Film and media blog

Volia Chaikovskaya: Estonia is very diverse, interesting and full of surprises

The producer of the newly premiered documentary Prazdnik (or Celebration) and BFM alumna Volia speaks of the background of the Maardu fair.



When did you start working on Prazdnik and what was your role?

I am the producer of Prazdnik, and we started to work with Vladimir Loginov on it 3 years ago. However, the principle shootings were done much earlier - in 2012. It took some time for the director to consider and reconsider how to approach the material and for me as a producer - too. 

What kind of an impact do you wish this film to have?

I would say, that the film is very kind and funny. In an observational distant manner it shows a fair in Maardu in a very realistic way. The effect….. May be to awake some smile, kindness, tolerance and consciousness in people. This is how I see it. 

Tell a funny story that happened either while shooting or otherwise working on the film.

Well, when we were doing sound post-production our sound designer Dmitry Natalevich, who is also actually a graduate of BFM, asked me and Vladimir to do some sound-cameo. So there is my yawing in the film (in a role of a little girl), and Vladimir’s heavy breathing (when one man is lifting up heavy box in a competition).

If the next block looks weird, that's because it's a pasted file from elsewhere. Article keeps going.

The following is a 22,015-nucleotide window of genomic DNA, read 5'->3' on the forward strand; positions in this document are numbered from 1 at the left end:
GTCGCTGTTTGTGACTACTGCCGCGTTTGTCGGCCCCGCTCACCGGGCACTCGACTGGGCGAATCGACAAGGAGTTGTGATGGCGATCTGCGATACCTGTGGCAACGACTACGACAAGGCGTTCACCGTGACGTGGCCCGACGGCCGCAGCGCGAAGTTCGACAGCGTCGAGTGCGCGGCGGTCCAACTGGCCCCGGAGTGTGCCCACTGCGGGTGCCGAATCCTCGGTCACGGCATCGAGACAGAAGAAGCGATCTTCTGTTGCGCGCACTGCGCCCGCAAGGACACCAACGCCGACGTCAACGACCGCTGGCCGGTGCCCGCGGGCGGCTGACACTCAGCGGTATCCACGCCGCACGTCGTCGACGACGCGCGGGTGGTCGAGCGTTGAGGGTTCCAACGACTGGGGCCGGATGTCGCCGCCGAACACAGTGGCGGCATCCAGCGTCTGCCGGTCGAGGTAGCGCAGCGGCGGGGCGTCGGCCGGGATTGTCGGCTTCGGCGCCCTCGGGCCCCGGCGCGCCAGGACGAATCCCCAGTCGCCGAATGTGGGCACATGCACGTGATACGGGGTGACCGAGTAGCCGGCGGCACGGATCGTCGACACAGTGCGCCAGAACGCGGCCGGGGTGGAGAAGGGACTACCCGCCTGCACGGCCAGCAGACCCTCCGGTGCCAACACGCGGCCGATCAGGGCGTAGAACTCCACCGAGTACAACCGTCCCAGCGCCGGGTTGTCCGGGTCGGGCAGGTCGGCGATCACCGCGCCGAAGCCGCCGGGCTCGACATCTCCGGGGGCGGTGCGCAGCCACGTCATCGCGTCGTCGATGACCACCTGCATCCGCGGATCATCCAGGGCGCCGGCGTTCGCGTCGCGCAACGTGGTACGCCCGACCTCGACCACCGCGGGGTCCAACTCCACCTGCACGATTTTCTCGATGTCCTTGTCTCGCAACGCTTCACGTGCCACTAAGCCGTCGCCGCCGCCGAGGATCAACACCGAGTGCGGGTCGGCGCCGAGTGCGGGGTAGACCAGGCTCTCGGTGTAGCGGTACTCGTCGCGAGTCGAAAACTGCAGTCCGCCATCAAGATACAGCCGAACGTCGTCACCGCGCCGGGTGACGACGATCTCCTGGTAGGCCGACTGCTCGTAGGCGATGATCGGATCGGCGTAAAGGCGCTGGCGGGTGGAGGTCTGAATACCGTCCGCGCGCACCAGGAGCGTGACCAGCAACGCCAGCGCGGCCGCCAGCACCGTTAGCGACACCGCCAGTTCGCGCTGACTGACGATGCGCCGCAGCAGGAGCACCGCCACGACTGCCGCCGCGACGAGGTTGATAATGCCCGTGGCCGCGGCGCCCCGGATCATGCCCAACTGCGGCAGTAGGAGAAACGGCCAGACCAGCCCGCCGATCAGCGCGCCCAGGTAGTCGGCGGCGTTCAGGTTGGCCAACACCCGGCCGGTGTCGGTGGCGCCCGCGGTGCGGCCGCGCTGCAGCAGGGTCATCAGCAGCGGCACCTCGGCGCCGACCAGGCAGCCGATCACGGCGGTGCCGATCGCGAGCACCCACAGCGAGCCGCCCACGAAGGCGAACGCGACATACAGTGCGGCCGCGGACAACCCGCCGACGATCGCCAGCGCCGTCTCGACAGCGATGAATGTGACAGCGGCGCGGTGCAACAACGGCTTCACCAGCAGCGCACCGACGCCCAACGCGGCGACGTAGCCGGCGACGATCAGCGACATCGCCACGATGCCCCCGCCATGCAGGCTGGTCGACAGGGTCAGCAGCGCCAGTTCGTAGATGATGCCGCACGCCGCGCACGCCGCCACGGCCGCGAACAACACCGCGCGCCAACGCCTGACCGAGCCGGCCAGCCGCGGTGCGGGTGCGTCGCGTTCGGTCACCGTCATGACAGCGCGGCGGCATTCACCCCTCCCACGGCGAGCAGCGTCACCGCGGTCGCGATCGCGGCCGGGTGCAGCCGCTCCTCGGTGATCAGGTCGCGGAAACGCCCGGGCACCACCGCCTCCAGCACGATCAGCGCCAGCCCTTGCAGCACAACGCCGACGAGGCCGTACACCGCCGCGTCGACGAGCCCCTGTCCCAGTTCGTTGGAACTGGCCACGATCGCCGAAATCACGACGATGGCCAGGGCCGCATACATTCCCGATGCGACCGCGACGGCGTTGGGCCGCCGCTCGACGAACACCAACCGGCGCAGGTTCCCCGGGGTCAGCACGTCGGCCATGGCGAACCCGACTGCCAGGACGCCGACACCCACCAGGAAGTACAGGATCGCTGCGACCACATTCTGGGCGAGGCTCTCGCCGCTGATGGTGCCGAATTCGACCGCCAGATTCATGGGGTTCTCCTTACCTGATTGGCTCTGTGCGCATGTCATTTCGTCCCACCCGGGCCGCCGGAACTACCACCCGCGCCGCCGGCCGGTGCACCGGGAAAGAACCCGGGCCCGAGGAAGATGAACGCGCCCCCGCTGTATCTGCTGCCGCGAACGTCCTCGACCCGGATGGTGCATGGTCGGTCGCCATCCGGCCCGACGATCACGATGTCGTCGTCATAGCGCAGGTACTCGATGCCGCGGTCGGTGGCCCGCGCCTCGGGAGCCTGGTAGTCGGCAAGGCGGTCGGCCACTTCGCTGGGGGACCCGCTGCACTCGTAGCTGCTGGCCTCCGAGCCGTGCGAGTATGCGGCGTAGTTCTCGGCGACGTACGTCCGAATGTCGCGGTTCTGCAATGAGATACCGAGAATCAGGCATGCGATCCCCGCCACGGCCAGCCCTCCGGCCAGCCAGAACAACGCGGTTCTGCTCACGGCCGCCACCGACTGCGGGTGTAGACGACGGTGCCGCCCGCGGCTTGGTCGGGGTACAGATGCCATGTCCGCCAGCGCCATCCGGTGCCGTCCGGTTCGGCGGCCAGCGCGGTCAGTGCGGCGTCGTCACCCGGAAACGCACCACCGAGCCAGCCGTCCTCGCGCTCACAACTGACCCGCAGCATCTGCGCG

What did you learn when you were going through this process?

I learnt that Estonia is very diverse, interesting and full of surprises. Even if Maardu fair is mainly attended by Russian-speaking Estonians, it’s still part of Estonian culture. And for me this is a very interesting co-existing to observe.  


The town of Maardu in Estonia organises an annual Ukrainian-themed festival, called "Sorochinsky Fair"; after the short story by Nikolai Gogol. More than 15,000 people come every year. This is the largest Ukrainian fair outside of Ukraine, and it has even been entered into the Ukrainian Book of Records. The film is structured like a work of literature, being made up of a number of interconnected stories. The full variety of the fair and beauty contest is presented from different angles and viewpoints: that of the festival organisers; the actor playing Gogol; the instructor from the local beauty school; the visitors; and the filmmaker, who puts on an improvised casting session for the contest participants. The film then culminates in the beauty contest itself. The protagonists of Gogol's works are transported to the modern day in all their enchanting absurdity, and they fit in pretty well. Children dancing to adults' cult pop songs, girls putting on exotic dresses in their efforts to win "Miss Maardu", men playing the role of beauty experts, an actor in a Gogol outfit conversing with phrases from a memorised speech, modern-day versions of folk songs and costumes from Ukraine and the Baltic states. The documentary is a kaleidoscope of incidents and viewpoints, observed with engagement and curiosity.

Director Vladimir Loginov (Anthill, 2015), producer Volia Chaikovskaya, cinematographer Max Golomidov (also BFM alumni).